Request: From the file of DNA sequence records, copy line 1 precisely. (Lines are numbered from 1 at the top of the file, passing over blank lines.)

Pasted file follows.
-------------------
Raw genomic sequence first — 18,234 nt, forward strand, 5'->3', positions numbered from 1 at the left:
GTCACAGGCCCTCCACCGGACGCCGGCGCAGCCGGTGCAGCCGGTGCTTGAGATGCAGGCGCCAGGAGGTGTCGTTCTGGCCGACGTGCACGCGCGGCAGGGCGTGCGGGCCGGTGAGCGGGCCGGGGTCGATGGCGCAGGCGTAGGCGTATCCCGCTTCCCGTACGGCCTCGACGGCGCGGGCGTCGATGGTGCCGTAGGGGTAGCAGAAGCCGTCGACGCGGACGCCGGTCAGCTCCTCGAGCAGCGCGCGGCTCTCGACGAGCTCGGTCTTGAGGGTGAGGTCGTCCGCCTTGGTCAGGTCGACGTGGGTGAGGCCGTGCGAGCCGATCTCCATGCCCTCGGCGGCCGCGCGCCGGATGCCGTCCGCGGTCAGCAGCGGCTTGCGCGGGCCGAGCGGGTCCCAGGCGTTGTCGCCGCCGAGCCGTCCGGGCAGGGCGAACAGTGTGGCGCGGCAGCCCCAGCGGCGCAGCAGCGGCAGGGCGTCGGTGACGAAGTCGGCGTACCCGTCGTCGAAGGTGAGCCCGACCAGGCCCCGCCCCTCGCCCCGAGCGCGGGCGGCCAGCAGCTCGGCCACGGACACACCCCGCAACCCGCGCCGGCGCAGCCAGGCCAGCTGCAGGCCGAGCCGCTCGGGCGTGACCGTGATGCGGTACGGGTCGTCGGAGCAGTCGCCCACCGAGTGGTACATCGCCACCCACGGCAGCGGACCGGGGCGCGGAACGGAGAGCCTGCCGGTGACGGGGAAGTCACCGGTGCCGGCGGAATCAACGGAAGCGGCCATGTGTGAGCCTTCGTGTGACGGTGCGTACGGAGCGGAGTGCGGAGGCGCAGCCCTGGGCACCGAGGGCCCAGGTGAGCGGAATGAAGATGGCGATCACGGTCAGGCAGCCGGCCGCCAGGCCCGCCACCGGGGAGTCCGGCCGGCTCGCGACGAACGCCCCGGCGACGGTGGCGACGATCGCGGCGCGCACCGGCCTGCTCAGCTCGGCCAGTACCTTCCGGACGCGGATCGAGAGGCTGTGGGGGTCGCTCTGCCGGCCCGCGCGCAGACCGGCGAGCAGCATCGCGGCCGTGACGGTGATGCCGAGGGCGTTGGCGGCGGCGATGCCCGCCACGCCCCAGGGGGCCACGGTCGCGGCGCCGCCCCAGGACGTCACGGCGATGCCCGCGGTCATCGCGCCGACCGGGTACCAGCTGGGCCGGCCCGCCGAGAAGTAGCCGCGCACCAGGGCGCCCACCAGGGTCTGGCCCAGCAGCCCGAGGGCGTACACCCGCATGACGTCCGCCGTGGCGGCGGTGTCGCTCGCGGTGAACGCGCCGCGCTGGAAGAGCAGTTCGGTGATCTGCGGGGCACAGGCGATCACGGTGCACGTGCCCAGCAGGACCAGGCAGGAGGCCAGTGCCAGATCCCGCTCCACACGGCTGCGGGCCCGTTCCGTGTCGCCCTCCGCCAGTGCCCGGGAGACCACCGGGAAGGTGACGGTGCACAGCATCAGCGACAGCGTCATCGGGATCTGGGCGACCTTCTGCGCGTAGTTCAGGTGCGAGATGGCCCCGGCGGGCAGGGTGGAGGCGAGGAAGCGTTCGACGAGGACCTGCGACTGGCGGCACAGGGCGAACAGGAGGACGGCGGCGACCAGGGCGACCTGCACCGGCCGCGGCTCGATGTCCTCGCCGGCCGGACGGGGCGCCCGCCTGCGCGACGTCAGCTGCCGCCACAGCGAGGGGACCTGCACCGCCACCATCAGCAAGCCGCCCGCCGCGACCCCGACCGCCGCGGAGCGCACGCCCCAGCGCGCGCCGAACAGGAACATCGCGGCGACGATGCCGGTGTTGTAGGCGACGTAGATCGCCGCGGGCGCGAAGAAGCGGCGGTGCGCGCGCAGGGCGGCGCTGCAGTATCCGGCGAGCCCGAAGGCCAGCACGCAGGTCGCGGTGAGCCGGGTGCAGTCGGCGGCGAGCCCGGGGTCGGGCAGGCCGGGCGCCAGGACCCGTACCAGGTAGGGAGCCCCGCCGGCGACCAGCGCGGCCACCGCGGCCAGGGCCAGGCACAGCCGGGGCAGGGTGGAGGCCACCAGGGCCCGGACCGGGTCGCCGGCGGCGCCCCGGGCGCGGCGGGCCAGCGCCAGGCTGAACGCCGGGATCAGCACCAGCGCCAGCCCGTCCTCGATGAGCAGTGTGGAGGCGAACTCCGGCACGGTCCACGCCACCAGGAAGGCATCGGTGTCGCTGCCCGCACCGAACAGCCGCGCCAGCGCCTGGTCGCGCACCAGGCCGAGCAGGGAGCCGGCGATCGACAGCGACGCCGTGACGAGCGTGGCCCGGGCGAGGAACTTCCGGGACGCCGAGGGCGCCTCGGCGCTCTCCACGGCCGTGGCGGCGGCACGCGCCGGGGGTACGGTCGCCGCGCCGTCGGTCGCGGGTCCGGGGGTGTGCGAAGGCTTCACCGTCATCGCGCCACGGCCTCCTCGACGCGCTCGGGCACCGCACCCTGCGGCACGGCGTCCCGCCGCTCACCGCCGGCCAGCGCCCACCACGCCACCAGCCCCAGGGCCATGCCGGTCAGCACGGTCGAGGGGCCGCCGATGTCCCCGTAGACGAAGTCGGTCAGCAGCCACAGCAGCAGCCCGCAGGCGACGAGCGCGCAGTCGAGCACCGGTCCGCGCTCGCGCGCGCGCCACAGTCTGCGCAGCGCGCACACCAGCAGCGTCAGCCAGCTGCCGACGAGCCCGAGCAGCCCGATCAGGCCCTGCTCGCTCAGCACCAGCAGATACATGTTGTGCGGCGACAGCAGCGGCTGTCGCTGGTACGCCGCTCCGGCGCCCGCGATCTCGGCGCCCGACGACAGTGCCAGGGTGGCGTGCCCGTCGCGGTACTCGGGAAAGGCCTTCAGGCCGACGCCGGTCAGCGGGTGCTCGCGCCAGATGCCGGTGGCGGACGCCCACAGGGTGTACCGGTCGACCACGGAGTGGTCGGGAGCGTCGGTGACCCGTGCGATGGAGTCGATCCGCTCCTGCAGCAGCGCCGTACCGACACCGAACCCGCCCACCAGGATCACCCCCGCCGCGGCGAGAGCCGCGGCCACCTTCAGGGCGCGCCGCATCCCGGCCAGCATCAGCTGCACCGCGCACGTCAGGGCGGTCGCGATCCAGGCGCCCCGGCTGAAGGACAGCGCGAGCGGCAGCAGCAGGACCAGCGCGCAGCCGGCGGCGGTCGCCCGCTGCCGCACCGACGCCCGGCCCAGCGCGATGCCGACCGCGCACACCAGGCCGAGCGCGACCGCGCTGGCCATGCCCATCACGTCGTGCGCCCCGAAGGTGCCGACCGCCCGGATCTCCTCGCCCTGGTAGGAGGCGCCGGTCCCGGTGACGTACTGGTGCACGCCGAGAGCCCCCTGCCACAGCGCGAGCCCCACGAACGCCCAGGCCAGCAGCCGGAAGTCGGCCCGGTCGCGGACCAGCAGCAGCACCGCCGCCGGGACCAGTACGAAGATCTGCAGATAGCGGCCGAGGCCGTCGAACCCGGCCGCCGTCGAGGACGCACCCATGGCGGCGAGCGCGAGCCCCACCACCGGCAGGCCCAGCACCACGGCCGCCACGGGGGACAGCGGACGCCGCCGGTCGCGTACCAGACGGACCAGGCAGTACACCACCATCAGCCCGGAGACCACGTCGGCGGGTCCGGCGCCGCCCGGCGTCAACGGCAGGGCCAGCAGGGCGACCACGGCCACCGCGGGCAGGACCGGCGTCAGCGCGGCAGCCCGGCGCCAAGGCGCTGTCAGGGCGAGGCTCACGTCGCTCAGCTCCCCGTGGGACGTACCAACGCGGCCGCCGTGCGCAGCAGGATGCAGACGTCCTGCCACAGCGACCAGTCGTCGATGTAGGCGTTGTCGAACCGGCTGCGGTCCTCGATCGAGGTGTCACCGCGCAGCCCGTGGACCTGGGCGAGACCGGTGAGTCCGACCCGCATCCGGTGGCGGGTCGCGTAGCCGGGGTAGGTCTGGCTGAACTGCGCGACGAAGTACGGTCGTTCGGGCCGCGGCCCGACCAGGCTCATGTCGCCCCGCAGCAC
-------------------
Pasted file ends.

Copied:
Raw genomic sequence first — 18,234 nt, forward strand, 5'->3', positions numbered from 1 at the left: